Energy

ENERGY is typically defined as the ability to do the work. According to the First Law of Thermodynamics, energy is always conserved, so it cannot be destroyed nor created, it only can be transformed from one form to another. Examples of different energy forms include thermal, radiant, potential, and kinetic energy. In particular, thermal energy or heat is energy transported across the system boundary by temperature difference. The energy transfer in the Earth's atmosphere defines the energy cycle of the planet. The fundamental mechanisms for energy transport are radiation, convection, conduction, and evaporation/condensation.

Radiation is energy transfer due to the oscillations of electromagnetic fields or photons that have properties of both particles and waves. The properties of radiation are defined by its wavelength (X), which represents a distance between two successive wave crests. Atmospheric science is usually concerned with wavelengths that fall into ultraviolet, visible, and infrared parts of the electromagnetic spectrum. All objects radiate energy, as long as their temperature is higher than absolute zero. The Stefan-Boltzmann law defines the total emitted energy in terms of a power law based on the object's surface temperature. Furthermore,

Plank's law defines the inverse proportion between the surface temperature and the peak wavelength, which is characterized by maximum energy output. Typical wavelengths for the Sun's radiation are in the range of 0.15- 3.0|im, which is called short-wave or solar radiation, while Earth emits radiation in the wavelength range of 3.0-100|im, which is called longwave radiation. The incoming solar radiation first encounters the atmosphere, which reflects, absorbs, and transmits this energy to the Earth's surface. The composition of the atmosphere plays an important role in reflectivity, absorptivity, and transmissivity. The atmosphere also emits energy to the surrounding environment, which is characterized as atmospheric emissivity.

Convection, also know as advection, represents heat transfer via bulk, or microscopic, motion of fluids, which can be liquids or gases. There is no convection in solids. For convection in the vicinity of solid surfaces, a boundary layer forms at the interface to reduce the velocities of the unobstructed fluid motion to the velocity of the solid surface, which is typically zero. Also, a temperature boundary layer forms in the vicinity of solid surfaces that have temperatures different than the bulk fluid. The connective transport due to the different densities of fluid is called natural convection. An example of natural or free convection would be vertical movement of the air masses heated at the warm Earth's surface, which receives energy via solar radiation. When free convection is the dominant motion for the air mass, the atmosphere is called unstable. A stable atmosphere has forced convection to take over the fluid motion. This forced motion is mechanically-induced by terrain roughness or pressure differences, and the atmosphere has a predominantly horizontal motion. In nature, the most typical mode of convection is mixed convection, which combines natural and forced convective heat transfer regimes.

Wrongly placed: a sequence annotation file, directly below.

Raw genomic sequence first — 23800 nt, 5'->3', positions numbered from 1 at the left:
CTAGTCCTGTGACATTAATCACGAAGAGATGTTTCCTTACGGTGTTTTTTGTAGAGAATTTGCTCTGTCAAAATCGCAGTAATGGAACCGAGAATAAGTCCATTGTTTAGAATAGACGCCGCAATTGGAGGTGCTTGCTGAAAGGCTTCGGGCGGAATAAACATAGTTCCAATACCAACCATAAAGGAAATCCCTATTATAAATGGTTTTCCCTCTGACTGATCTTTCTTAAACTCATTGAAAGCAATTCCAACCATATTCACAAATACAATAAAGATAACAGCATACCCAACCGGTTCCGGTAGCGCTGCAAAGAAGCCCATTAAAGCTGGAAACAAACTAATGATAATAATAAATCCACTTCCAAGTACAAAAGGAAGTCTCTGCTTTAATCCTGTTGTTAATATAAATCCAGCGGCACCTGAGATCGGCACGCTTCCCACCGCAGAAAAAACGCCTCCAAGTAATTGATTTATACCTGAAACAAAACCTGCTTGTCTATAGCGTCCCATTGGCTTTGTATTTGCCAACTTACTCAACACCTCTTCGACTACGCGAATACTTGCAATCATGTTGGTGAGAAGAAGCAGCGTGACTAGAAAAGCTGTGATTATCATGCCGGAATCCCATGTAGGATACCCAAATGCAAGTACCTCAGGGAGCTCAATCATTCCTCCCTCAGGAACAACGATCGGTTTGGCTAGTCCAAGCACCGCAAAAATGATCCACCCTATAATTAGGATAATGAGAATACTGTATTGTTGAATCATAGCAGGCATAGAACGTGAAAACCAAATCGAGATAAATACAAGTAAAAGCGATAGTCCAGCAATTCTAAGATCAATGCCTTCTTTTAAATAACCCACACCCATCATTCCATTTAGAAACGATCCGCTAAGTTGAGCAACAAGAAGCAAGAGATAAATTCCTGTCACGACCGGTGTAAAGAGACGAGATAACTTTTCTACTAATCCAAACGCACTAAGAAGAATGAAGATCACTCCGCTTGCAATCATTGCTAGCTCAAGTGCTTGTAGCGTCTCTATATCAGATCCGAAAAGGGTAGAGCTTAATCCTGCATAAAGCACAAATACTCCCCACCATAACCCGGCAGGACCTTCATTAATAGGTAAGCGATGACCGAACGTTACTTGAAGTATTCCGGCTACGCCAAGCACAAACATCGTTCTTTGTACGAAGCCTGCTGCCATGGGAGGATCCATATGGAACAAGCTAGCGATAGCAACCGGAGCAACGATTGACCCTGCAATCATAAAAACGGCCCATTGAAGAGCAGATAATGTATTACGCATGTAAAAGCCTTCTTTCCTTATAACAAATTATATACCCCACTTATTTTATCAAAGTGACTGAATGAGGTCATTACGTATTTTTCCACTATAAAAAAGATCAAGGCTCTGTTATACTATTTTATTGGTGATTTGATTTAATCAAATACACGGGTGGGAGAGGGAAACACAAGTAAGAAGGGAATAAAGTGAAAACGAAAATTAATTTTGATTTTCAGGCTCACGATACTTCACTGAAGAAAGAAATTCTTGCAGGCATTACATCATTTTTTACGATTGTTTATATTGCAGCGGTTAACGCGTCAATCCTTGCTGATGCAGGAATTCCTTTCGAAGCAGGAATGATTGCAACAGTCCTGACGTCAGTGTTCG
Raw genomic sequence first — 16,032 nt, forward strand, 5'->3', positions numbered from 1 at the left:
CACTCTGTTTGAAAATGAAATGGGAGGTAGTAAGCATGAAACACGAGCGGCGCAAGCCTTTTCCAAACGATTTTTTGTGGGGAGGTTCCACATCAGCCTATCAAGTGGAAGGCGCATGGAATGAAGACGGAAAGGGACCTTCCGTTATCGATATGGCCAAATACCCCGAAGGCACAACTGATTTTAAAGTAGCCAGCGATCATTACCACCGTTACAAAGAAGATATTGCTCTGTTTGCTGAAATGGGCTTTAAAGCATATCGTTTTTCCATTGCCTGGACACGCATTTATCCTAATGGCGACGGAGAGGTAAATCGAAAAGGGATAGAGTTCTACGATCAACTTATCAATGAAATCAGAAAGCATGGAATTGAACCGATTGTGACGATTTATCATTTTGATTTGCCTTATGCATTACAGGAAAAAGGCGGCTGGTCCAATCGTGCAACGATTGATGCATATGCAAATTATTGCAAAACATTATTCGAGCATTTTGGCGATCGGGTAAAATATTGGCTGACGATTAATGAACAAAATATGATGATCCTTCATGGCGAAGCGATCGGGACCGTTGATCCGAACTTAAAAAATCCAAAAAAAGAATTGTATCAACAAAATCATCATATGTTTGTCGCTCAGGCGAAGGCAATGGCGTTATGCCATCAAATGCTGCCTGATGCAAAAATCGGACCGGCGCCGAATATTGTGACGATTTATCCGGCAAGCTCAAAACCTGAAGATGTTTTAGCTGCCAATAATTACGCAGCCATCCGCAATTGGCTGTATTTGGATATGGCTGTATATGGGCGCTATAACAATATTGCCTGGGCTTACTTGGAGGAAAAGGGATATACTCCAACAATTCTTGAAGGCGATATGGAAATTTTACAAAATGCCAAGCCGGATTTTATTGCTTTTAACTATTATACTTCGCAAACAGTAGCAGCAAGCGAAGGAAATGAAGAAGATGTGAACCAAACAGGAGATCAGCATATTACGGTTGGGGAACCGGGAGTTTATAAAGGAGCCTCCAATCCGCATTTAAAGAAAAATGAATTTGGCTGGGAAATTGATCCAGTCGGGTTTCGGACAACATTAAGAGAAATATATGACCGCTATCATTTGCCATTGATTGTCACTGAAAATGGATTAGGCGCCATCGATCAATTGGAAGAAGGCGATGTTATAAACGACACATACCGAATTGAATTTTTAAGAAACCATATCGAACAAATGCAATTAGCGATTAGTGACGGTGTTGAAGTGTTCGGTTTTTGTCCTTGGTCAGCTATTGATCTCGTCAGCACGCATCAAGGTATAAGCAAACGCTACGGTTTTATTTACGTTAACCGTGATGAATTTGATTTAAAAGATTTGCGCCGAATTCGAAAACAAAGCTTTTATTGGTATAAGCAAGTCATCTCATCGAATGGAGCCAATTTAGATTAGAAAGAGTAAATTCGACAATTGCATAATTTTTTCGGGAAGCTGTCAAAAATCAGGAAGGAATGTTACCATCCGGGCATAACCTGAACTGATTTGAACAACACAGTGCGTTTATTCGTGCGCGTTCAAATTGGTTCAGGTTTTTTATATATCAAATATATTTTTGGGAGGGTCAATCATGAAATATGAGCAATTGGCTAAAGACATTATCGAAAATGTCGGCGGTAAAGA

Conduction is associated with random molecular motion. It represents an effective heat-transfer mechanism for solids, because of short molecular distances, while it is less effective for fluids and gases. For conduction, there is no bulk motion of molecule characteristics as for convection. Fourier's Law describes this process by relating the total heat transfer to temperature difference and the distance or length of the system under consideration. Conduction is important for heat transfer beneath the Earth's surface, but for atmospheric science conduction is negligible, except at the very thin laminar sub-layer in direct contact with the Earth's surface.

The evaporation/condensation process is a heat-transfer mechanism that involves a phase change of the matter in the system. Evaporation occurs when energy is added to the system during the heat transfer process, while condensation is characterized by energy release to the surrounding environment. The total energy necessary for the phase change from fully-saturated liquid to fully saturated vapor is called latent heat, and represents material property dependent on the temperature and pressure of the system. For example, the latent heat would be different for the same matter, such as water, at different elevations in the Earth's atmosphere. Furthermore, the water cycle is defined by the water evaporation at the ocean surface and condensation that forms clouds and rain. Another important contributor to the water cycle is plant life that releases water vapor to the atmosphere by evapotranspiration, because it combines evaporation and transpiration.

sEE ALso: Condensation; Radiation, Absorption; Radiation, Infrared; Radiation, Long Wave; Radiation, Short Wave; Radiative Feedbacks.

bibliography. Rodney Cotterill, Biophysics: An Introduction (Wiley, 2002); Uri Haber-Schaim, et al., Forces, Motion, and Energy (Science Curriculum Inc., 2002); Philip Nelson, Biological Physics: Energy, Information, Life (W. H. Freeman, 2003).

Jelena Srebric Pennsylvania State University

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